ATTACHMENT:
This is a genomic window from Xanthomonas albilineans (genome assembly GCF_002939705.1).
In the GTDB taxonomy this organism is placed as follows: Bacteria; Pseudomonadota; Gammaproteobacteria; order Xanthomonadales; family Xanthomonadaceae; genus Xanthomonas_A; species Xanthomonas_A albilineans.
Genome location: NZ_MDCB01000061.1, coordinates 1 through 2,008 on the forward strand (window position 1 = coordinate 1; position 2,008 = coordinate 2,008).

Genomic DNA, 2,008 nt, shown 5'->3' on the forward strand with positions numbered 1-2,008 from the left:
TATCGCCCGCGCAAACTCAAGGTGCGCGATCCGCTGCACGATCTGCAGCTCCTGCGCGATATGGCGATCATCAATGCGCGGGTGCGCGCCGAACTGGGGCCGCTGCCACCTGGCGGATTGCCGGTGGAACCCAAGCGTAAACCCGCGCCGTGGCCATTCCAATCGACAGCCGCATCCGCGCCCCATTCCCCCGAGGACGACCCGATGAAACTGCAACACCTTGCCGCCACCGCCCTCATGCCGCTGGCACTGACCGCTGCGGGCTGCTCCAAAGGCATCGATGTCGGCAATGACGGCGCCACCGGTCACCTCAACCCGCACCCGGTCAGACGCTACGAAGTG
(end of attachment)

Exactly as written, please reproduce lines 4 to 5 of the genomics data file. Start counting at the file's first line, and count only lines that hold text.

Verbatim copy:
Genomic DNA, 2,008 nt, shown 5'->3' on the forward strand with positions numbered 1-2,008 from the left:
TATCGCCCGCGCAAACTCAAGGTGCGCGATCCGCTGCACGATCTGCAGCTCCTGCGCGATATGGCGATCATCAATGCGCGGGTGCGCGCCGAACTGGGGCCGCTGCCACCTGGCGGATTGCCGGTGGAACCCAAGCGTAAACCCGCGCCGTGGCCATTCCAATCGACAGCCGCATCCGCGCCCCATTCCCCCGAGGACGACCCGATGAAACTGCAACACCTTGCCGCCACCGCCCTCATGCCGCTGGCACTGACCGCTGCGGGCTGCTCCAAAGGCATCGATGTCGGCAATGACGGCGCCACCGGTCACCTCAACCCGCACCCGGTCAGACGCTACGAAGTG